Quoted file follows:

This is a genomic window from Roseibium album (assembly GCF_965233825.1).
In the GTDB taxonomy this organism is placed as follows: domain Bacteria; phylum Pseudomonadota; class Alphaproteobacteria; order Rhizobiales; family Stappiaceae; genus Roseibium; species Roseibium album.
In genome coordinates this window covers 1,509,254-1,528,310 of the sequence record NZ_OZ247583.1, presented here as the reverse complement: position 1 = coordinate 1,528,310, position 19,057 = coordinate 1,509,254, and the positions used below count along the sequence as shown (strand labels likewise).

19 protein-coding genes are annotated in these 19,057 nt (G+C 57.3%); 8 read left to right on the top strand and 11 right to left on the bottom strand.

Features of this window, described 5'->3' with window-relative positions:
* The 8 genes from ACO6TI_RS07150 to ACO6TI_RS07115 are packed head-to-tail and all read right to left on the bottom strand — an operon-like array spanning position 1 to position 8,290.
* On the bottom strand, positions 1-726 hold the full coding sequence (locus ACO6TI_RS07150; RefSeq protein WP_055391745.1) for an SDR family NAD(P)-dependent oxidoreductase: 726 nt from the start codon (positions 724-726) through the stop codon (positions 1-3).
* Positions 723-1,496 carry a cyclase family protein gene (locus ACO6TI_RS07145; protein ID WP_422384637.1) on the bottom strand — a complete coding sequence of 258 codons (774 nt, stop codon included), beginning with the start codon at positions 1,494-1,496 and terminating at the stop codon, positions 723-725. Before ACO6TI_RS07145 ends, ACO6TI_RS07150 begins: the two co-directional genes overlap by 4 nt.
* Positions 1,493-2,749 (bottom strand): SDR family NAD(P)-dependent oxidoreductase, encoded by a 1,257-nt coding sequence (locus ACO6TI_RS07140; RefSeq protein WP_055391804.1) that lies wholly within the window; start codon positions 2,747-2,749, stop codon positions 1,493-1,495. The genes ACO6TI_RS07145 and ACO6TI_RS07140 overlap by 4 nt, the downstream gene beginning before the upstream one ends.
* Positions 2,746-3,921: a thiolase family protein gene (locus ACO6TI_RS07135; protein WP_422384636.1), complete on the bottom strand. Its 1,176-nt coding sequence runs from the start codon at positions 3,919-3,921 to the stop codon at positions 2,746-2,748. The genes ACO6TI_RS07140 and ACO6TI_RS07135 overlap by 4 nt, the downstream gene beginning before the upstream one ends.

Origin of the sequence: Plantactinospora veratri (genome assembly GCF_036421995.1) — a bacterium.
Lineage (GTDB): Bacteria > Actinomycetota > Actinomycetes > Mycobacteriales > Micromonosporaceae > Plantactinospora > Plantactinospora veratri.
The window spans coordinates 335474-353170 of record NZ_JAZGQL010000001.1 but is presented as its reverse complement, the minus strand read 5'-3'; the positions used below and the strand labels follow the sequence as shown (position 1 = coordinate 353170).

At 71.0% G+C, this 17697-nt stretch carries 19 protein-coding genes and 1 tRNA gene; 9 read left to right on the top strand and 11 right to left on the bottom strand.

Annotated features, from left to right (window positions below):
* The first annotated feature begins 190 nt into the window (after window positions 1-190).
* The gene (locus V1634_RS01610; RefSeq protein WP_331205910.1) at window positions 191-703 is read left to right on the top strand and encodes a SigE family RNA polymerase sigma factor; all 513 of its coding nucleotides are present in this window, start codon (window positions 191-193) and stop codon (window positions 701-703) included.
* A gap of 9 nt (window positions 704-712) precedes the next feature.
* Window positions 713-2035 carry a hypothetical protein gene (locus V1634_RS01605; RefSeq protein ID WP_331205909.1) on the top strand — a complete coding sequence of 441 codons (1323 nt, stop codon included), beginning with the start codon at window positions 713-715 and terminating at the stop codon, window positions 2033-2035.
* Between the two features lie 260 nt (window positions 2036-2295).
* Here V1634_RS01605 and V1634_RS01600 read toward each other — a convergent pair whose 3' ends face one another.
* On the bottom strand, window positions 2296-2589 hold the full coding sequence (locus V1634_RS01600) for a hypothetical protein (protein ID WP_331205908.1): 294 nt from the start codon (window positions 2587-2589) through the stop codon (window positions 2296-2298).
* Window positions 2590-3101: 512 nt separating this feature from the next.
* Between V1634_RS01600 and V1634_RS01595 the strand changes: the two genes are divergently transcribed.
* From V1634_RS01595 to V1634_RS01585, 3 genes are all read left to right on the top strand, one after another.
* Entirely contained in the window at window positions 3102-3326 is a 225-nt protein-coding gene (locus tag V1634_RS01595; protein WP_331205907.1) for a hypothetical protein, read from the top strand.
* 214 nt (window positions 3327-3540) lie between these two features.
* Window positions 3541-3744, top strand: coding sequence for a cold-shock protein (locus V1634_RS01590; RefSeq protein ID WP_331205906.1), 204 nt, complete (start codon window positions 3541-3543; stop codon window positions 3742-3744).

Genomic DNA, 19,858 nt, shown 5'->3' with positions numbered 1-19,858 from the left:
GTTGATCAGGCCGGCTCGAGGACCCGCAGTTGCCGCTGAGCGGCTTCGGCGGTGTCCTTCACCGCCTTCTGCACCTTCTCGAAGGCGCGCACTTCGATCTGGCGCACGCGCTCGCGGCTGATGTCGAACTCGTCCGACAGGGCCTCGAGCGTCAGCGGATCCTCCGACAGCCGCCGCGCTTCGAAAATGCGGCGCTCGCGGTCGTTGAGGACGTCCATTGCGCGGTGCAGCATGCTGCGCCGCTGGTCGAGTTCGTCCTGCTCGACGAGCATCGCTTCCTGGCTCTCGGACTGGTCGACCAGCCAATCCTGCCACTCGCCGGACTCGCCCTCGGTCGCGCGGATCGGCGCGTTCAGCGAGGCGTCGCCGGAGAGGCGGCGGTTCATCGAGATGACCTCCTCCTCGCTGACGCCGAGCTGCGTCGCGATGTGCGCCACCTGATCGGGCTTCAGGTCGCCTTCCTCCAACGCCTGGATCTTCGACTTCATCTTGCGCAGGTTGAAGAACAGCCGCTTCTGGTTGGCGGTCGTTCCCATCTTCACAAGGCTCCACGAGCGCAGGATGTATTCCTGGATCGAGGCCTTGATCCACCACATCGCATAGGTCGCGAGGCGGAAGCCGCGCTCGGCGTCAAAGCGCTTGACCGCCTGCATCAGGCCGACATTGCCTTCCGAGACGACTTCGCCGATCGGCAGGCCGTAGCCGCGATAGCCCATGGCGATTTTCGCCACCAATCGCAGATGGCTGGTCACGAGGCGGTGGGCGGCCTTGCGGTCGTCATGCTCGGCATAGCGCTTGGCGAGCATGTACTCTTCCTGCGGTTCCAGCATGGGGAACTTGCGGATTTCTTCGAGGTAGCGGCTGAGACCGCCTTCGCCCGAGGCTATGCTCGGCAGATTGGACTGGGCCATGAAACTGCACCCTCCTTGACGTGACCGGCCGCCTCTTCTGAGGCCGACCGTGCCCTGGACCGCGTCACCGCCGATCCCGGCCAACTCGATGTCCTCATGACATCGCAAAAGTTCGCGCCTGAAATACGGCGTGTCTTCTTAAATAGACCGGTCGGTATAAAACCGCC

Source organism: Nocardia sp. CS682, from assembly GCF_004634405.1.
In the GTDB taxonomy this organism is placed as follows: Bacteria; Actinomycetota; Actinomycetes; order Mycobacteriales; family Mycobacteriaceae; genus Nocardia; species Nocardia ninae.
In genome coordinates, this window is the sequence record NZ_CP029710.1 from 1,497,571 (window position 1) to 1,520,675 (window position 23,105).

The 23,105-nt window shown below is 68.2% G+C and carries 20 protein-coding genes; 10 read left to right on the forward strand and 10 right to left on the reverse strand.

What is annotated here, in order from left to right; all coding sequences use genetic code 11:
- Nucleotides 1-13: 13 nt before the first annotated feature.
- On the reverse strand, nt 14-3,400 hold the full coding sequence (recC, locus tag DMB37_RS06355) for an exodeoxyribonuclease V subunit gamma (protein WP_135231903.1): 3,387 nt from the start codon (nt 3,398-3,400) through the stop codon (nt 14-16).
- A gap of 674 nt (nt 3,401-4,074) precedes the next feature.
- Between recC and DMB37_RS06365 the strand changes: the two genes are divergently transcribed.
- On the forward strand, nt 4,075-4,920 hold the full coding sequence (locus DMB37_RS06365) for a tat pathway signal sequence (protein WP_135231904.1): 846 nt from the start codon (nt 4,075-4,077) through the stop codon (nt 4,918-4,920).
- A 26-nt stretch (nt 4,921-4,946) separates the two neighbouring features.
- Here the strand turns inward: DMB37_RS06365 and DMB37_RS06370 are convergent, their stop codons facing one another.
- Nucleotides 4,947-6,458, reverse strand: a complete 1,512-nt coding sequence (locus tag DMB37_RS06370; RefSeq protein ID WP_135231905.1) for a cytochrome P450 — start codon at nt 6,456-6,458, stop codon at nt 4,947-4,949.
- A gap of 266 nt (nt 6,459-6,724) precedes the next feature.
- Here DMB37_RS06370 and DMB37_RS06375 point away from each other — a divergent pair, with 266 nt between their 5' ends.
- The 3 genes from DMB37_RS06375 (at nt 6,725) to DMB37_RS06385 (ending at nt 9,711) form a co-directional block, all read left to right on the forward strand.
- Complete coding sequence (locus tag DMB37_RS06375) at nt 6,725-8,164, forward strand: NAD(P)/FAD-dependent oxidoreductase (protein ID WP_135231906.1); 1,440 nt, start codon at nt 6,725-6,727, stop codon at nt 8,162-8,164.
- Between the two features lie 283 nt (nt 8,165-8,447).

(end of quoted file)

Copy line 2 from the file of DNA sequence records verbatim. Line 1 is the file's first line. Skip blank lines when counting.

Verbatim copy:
In the GTDB taxonomy this organism is placed as follows: domain Bacteria; phylum Pseudomonadota; class Alphaproteobacteria; order Rhizobiales; family Stappiaceae; genus Roseibium; species Roseibium album.